The chairman of Channel 4 has branded the BBC as a "Stalinist" organisation with an "Alice in Wonderland" business strategy, after it emerged that the corporation's move of some of its operations to a new base in Salford has been budgeted at £876m.
The BBC is planning to spend a reported £218m on new television studios and a further £15m on radio and orchestra studios. Furnishings in new offices at the Salford Media City development will cost £37m, with £3,000 being spent on each of the 2,253 office workspaces, according to budget documents leaked to the City AM newspaper.
Luke Johnson, who made his name in business as chairman of Pizza Express and is currently the owner of Giraffe restaurants and the Patisserie Valerie chain, responded to the news with an extraordinary outburst, dismissing the corporation's level of spending as "ludicrous". He said: "This is typical of the politically correct, Stalinist behaviour of the BBC, which is embarking on a grand scheme for political reasons. Unlike those in the private sector, they are not subject to the commercial realities of a structural and economic recession. This is an Alice in Wonderland approach."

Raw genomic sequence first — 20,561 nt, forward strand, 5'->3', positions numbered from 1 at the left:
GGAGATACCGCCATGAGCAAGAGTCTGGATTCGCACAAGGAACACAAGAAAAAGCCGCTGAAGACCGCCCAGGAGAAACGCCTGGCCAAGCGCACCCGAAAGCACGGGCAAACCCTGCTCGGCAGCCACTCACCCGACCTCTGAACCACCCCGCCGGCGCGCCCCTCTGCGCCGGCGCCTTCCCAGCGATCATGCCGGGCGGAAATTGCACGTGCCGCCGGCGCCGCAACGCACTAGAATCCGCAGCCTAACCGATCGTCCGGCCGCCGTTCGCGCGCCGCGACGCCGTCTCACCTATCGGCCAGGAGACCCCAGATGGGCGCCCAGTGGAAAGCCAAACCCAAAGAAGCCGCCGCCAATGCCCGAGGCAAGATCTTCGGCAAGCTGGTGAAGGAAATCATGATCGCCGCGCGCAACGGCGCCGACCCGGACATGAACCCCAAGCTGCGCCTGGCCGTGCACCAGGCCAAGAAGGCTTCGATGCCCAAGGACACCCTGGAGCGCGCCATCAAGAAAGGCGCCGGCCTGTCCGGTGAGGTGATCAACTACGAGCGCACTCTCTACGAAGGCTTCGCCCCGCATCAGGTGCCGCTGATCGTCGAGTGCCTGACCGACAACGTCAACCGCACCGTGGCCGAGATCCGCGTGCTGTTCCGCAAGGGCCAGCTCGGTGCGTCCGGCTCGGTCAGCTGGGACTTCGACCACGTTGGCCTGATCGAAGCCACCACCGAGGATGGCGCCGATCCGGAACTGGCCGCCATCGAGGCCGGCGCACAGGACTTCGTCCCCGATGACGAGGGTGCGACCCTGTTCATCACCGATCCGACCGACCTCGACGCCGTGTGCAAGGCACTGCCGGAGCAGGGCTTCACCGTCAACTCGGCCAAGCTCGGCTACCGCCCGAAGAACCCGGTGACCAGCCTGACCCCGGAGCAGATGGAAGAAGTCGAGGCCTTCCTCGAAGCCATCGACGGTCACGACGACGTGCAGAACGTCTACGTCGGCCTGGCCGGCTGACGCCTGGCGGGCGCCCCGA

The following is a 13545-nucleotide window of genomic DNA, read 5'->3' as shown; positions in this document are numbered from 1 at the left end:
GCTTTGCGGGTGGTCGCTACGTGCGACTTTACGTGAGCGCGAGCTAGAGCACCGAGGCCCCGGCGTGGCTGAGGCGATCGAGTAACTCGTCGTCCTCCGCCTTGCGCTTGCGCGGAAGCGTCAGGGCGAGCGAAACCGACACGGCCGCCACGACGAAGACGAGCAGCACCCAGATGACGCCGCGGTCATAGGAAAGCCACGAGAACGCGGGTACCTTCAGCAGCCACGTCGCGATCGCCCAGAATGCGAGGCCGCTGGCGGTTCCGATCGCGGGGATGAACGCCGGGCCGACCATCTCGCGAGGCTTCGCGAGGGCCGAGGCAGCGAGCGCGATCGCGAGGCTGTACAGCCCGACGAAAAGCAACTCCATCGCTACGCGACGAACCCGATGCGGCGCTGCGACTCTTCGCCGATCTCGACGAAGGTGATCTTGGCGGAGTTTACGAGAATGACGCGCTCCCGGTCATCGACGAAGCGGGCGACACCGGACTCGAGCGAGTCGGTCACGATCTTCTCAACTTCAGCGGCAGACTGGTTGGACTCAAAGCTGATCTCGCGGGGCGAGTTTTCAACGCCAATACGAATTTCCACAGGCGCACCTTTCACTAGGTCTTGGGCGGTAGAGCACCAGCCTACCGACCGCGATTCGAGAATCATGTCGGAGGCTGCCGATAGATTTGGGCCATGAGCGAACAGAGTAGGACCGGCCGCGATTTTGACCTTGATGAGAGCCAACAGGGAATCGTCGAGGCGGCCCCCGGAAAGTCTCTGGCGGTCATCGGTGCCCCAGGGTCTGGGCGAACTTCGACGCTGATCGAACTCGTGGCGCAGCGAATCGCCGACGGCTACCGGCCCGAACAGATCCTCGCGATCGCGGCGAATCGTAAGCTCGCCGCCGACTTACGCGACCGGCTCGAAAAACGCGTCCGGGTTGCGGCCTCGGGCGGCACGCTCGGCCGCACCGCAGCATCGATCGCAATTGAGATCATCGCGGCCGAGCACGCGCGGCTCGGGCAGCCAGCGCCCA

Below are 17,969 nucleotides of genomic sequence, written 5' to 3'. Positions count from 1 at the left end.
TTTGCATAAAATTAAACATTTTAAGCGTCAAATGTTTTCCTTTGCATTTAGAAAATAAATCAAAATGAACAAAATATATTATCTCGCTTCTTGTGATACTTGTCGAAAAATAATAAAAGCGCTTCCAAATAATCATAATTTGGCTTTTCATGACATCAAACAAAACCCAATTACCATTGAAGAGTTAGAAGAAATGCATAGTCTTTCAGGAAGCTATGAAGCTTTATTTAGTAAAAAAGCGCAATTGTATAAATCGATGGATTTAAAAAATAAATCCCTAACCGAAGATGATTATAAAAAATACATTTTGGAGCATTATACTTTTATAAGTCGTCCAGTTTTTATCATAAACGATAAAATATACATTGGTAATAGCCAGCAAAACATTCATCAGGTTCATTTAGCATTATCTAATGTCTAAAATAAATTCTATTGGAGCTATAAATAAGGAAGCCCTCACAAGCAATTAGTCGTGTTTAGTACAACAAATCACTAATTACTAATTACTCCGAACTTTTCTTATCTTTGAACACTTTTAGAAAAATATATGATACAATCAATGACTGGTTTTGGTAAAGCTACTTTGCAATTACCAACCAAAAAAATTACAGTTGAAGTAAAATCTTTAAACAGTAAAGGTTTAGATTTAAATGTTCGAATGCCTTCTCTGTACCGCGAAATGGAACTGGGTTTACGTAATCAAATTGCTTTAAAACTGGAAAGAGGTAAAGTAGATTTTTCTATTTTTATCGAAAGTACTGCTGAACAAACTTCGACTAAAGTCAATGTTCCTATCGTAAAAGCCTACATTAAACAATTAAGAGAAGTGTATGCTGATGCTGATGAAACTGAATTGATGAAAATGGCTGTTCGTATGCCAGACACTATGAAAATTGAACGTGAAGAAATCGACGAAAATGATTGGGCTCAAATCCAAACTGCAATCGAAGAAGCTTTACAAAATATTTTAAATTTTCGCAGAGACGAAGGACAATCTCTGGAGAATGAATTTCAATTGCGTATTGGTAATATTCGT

The Channel 4 chairman is not normally prone to such language and his comments reflect the tension in the broadcasting sector. Channel 4's has had to slash its programme budget by £100m in the past two years. Last weekend, Ed Vaizey, the Conservative broadcasting spokesman, accused Channel 4 of "crying wolf about its finances" and indicated that the Tories would block its proposed joint venture with BBC Worldwide, the corporation's commercial arm.
The BBC said last night that the figures were "early estimates from an internal budget document". The £876m total cost was spread over 20 years and would be offset by such things as the future sale of Television Centre in London.